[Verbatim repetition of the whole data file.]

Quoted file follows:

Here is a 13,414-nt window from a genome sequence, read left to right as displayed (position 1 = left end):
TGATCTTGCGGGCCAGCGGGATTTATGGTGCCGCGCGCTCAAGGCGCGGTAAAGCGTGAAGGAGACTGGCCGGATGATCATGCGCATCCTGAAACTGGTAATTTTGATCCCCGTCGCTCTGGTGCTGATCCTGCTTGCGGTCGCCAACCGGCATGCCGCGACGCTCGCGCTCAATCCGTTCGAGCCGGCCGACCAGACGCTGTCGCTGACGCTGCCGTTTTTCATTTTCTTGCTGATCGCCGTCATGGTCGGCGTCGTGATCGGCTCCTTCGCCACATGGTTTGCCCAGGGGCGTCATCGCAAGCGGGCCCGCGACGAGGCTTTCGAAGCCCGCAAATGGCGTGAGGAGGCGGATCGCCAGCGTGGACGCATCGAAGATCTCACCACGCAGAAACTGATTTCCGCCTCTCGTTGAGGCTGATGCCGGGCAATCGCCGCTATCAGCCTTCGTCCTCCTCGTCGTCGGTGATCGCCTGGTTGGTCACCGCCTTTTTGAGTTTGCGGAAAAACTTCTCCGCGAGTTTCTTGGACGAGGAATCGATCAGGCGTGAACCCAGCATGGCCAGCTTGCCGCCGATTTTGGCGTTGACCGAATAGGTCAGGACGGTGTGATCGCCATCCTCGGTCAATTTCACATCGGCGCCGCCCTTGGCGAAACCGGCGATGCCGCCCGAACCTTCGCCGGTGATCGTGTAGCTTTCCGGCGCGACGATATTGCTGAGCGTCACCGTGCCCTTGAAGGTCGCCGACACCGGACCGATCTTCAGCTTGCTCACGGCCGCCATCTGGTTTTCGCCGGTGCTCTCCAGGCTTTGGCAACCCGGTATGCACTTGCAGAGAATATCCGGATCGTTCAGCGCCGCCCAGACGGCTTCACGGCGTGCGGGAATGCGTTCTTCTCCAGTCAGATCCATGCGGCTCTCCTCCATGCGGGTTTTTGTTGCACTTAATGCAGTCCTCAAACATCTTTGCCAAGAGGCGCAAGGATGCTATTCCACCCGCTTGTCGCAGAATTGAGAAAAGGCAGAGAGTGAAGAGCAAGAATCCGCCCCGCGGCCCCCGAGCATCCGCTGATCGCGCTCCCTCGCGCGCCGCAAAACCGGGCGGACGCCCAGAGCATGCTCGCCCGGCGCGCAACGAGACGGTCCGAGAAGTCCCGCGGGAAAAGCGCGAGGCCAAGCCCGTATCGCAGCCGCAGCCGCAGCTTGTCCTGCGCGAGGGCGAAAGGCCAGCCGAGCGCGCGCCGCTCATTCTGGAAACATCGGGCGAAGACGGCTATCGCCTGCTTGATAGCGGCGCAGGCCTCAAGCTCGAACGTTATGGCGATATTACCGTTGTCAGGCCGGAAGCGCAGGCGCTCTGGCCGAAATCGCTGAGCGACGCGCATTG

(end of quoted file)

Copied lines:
Here is a 13,414-nt window from a genome sequence, read left to right as displayed (position 1 = left end):
TGATCTTGCGGGCCAGCGGGATTTATGGTGCCGCGCGCTCAAGGCGCGGTAAAGCGTGAAGGAGACTGGCCGGATGATCATGCGCATCCTGAAACTGGTAATTTTGATCCCCGTCGCTCTGGTGCTGATCCTGCTTGCGGTCGCCAACCGGCATGCCGCGACGCTCGCGCTCAATCCGTTCGAGCCGGCCGACCAGACGCTGTCGCTGACGCTGCCGTTTTTCATTTTCTTGCTGATCGCCGTCATGGTCGGCGTCGTGATCGGCTCCTTCGCCACATGGTTTGCCCAGGGGCGTCATCGCAAGCGGGCCCGCGACGAGGCTTTCGAAGCCCGCAAATGGCGTGAGGAGGCGGATCGCCAGCGTGGACGCATCGAAGATCTCACCACGCAGAAACTGATTTCCGCCTCTCGTTGAGGCTGATGCCGGGCAATCGCCGCTATCAGCCTTCGTCCTCCTCGTCGTCGGTGATCGCCTGGTTGGTCACCGCCTTTTTGAGTTTGCGGAAAAACTTCTCCGCGAGTTTCTTGGACGAGGAATCGATCAGGCGTGAACCCAGCATGGCCAGCTTGCCGCCGATTTTGGCGTTGACCGAATAGGTCAGGACGGTGTGATCGCCATCCTCGGTCAATTTCACATCGGCGCCGCCCTTGGCGAAACCGGCGATGCCGCCCGAACCTTCGCCGGTGATCGTGTAGCTTTCCGGCGCGACGATATTGCTGAGCGTCACCGTGCCCTTGAAGGTCGCCGACACCGGACCGATCTTCAGCTTGCTCACGGCCGCCATCTGGTTTTCGCCGGTGCTCTCCAGGCTTTGGCAACCCGGTATGCACTTGCAGAGAATATCCGGATCGTTCAGCGCCGCCCAGACGGCTTCACGGCGTGCGGGAATGCGTTCTTCTCCAGTCAGATCCATGCGGCTCTCCTCCATGCGGGTTTTTGTTGCACTTAATGCAGTCCTCAAACATCTTTGCCAAGAGGCGCAAGGATGCTATTCCACCCGCTTGTCGCAGAATTGAGAAAAGGCAGAGAGTGAAGAGCAAGAATCCGCCCCGCGGCCCCCGAGCATCCGCTGATCGCGCTCCCTCGCGCGCCGCAAAACCGGGCGGACGCCCAGAGCATGCTCGCCCGGCGCGCAACGAGACGGTCCGAGAAGTCCCGCGGGAAAAGCGCGAGGCCAAGCCCGTATCGCAGCCGCAGCCGCAGCTTGTCCTGCGCGAGGGCGAAAGGCCAGCCGAGCGCGCGCCGCTCATTCTGGAAACATCGGGCGAAGACGGCTATCGCCTGCTTGATAGCGGCGCAGGCCTCAAGCTCGAACGTTATGGCGATATTACCGTTGTCAGGCCGGAAGCGCAGGCGCTCTGGCCGAAATCGCTGAGCGACGCGCATTG